It seems even the holiest day on the Christian calendar is not safe from the climate change zealots, including highlighting the harm it is causing rabbits, i.e., the secular Easter bunny.

The Los Angeles Times reported:

Easter is still a great day for worship, candy in baskets, pagan equinox rituals and running around the yard finding eggs, but every year it gets quite a bit worse for bunnies.

And no, not because the kids like to pull their ears. The culprit is climate change, and the folks at Climate Nexus found that rising temperatures are having adverse effects on at least five species of rabbit in the U.S.

Here are some of the climate change vs. bunnies claims the Times reported:

  • The Lower Keys Marsh rabbit is among the ill-fated bunnies because it lives on islands and climate change is causing rising sea levels. “According to the Center for Biological Diversity’s 350 project, which highlights species that are most directly impacted by global warming, an ocean level rise of only .6 meters will send these guys hopping for higher ground and a .9 meter rise would wipe out their habitat completely,” the Times reported.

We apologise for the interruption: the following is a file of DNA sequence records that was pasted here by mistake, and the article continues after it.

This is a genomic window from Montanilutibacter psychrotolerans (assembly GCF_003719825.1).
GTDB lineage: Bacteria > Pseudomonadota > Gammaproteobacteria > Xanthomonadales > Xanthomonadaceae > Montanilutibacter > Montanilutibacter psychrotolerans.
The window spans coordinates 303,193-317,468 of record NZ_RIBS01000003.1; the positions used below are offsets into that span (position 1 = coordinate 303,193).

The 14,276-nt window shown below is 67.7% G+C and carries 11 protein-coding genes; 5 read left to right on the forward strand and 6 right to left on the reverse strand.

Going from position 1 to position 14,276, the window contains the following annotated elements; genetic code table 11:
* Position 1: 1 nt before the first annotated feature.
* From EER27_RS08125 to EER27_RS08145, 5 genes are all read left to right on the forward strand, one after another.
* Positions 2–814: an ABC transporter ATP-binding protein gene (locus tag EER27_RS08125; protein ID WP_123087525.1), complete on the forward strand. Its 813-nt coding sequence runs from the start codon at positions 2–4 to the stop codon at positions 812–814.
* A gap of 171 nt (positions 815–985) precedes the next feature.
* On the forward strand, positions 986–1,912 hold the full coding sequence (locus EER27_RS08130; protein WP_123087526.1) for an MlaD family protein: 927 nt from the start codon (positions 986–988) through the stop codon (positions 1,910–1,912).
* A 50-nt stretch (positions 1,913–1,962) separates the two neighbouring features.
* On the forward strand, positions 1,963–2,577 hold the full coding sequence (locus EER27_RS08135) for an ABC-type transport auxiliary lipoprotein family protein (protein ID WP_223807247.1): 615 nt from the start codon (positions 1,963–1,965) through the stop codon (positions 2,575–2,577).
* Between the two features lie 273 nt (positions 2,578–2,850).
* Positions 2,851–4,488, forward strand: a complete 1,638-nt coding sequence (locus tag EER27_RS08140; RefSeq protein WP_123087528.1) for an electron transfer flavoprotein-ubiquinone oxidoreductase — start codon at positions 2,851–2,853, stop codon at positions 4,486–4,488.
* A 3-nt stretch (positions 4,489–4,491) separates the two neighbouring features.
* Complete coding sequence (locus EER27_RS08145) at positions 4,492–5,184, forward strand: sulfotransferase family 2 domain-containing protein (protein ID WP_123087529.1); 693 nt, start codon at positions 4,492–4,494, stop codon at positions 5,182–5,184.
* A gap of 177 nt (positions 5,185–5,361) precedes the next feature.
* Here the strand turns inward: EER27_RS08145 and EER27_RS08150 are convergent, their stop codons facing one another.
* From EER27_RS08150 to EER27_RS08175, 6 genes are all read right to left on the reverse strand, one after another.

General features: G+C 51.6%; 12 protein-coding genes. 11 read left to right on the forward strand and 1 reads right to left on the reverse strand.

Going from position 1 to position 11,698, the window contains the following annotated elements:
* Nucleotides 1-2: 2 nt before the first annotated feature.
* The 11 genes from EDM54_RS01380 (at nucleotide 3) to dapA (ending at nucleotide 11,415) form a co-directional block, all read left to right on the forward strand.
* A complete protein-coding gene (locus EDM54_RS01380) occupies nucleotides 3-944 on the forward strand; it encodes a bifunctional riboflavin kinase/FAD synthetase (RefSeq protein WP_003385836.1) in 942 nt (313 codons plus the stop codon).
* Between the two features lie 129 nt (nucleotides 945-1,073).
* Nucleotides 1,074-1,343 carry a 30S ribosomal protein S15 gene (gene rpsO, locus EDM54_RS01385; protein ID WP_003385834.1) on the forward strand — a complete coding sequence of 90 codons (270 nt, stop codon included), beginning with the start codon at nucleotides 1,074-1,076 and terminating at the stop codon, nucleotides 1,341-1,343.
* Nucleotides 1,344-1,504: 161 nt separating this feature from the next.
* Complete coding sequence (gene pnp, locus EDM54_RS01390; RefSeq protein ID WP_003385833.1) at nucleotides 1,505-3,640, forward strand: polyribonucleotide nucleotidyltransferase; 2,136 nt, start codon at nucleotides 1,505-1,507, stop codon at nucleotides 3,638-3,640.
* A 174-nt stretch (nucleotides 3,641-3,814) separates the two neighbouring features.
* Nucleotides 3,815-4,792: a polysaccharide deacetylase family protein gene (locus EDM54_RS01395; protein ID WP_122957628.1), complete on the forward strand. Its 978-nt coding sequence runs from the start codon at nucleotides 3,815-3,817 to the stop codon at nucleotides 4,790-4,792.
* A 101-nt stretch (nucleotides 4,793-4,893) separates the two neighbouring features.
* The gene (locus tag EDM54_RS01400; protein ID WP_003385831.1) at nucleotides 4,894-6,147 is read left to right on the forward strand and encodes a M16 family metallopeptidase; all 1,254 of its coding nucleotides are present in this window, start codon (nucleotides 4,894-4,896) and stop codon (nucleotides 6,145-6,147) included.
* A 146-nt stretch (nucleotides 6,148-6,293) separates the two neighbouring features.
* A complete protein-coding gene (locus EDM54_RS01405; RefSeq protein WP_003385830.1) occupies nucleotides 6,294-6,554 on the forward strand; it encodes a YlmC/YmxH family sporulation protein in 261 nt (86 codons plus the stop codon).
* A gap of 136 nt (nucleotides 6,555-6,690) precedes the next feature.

• The snowshoe hare has a color problem because climate change is making it harder for their fur to change from white to brown as the snow season is shortened, making them easier for predators to spot.
  • American pikas—a relative of the rabbit and dubbed “rock rabbits”—are threatened by climate change because of global warming. “Rodent-like creatures about 7-8 inches long, pikas live high in the cool, moist mountains west of the Rocky Mountains, in the alpine zone above the treeline. As global temperatures rise, they would naturally migrate to higher elevations—but they already occupy the mountaintops and high ridges. They can’t go any higher,” the Times reported.
  • The volcano rabbit is facing dietary issues because of climate change. They, too, are being forced to move higher on the slopes of volcanos in Mexico where they live that lack vegetation.

The most “Easter-y” of all bunnies, according to the Times, is the pygmy rabbit, which are tiny creatures that weigh less than 1 pound and live around sagebrush in the western United States.

These tiny rabbits are being harmed by climate change because of less snow, making it tougher for them to hide in snowbanks to escape predators, according to climate change advocates.

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